My next project has to do with an epistemology of professional practice, looking at ministry in particular, and the beginnings of the project are outlined in my chapter contribution to a new book in practical theology titled For Life Abundant, available now, (see ch. 11, titled: "Learning Ministry over Time: Embodying Practical Wisdom"). The ideas there are woven through other chapters, too, and the concern is highlighted for further consideration in the book's last section titled: "In Anticipation" (isn't that a nice alternative to "conclusion" as if we'd wrapped up all that needed to be said . . . not!)
Affirming the intelligence of practice
Texts and propositions alone cannot carry or communicate the knowledge of God’s grace in Christ that is at the heart of Christian existence. This lifegiving knowledge, which dwells in the bodies of believers and in the Body they comprise, is gained through forms of active and receptive participation that engage a wide range of human capacities. Likewise, the specific practices by which we respond to God’s grace — practices such as prayer, forgiveness and hospitality — bear knowledge of God, ourselves and the world that cannot be reduced to words, even though words are often important in helping us to learn and participate faithfully in them. Such practices embody certain kinds of wisdom and foster certain kinds of intelligence when engaged in serious and critical ways. The practice of Christian ministry also requires and imbues forms of knowledge, wisdom, and intelligence that include but reach far beyond mere cognition. Practical theology serves the church and the world by honoring and articulating such knowledge, wisdom, and intelligence as they emerge in actual persons and communities, and by considering how they might most faithfully be deepened and shared for the sake of abundant life. In doing so, practical theology seeks to clarify the intelligence of practice without reducing it, and to query its reasons even while acknowledging that it is impossible fully to comprehend either the concrete uniqueness or the Spirit-led possibility inherent in any given instance of practice. Like faithful ministry and discipleship, practical theology pursues the telos of a life-giving way of life in awareness that the means employed in doing so—the practices of faith, including the arts of ministry—are not merely tools. Rather they are both the goal and the path of the Christian life.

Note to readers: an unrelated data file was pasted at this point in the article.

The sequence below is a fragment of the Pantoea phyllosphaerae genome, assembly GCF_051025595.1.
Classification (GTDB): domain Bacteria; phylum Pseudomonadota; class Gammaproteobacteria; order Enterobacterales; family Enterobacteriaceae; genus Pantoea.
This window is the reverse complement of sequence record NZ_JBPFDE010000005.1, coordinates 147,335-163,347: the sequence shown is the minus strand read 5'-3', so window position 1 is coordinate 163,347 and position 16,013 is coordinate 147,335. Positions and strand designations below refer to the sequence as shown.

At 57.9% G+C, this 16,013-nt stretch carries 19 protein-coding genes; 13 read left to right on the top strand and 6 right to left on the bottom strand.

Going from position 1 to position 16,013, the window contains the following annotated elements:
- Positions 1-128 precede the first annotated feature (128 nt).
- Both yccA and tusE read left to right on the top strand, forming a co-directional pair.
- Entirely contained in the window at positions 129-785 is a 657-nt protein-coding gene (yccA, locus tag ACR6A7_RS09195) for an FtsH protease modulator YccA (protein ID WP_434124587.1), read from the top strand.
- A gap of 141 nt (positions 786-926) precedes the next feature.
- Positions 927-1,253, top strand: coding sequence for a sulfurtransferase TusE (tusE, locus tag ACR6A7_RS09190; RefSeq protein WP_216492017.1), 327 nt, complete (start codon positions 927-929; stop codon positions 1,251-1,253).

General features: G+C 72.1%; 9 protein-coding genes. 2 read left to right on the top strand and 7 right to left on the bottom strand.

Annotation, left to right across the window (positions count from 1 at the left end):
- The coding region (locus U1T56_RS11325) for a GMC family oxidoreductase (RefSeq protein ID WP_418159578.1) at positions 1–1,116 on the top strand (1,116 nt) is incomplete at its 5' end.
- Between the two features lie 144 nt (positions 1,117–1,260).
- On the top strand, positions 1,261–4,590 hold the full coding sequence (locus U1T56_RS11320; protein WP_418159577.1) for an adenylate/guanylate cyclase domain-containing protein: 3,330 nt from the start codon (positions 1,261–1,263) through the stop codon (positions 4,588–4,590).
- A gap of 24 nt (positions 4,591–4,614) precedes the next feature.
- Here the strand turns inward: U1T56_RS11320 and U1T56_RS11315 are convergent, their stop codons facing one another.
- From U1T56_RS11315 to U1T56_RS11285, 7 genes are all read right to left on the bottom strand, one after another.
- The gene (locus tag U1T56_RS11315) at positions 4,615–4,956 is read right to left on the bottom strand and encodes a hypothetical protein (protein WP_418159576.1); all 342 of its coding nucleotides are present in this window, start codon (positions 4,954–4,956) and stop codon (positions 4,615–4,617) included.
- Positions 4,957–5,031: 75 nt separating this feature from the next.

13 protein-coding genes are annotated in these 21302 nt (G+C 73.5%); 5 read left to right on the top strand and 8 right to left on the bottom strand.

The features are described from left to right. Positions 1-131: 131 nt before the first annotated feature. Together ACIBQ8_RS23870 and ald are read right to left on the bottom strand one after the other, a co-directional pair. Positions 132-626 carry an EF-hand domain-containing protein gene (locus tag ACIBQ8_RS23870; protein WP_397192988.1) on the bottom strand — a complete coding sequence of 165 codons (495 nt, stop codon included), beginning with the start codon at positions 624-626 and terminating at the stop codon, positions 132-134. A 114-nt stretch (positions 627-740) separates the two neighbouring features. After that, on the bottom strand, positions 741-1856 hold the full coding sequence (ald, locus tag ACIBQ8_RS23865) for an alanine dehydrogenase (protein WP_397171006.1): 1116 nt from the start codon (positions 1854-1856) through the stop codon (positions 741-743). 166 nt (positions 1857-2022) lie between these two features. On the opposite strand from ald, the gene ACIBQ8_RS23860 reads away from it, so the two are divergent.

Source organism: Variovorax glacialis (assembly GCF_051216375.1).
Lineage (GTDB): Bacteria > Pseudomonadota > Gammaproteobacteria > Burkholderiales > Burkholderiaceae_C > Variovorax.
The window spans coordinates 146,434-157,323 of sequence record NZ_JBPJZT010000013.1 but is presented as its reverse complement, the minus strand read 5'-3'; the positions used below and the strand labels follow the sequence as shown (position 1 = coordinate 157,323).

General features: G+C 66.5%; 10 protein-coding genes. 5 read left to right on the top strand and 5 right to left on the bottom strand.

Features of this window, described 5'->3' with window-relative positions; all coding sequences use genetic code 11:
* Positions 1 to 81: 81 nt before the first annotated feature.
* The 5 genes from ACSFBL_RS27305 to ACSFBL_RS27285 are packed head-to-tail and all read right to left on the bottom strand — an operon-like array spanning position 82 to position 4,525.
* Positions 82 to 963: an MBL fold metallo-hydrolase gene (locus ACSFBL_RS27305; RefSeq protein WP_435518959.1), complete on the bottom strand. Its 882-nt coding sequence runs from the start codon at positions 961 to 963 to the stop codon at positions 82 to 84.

anon, and +peace,
In one of those unexplainable lateral leaps through curiosity-inducing links on the web, I found myself at the website of a former teacher, Paul Rabinow (Anthropology, UC Berkeley). He has, together with a few colleagues, formed the Antropology of the Contemporary Research Collabratory (ARC). They describe it this way:
"ARC is a collaboratory in the human sciences. Its aim is to develop techniques of collaboration, modes of communication, and tools of inquiry appropriate to an anthropology of the contemporary."
The image they've chosen on the top of their website shows a traditional science lab with an ocean teeming with life pouring in through the door. Whatever they meant with this picture, one key is the effort to collapse the distance between the experimental research in the lab and the complexity of life just outside. Yet the picture of a typical natural sciences lab belies the intention to be a quite different sort of laboratory that the typical science lab.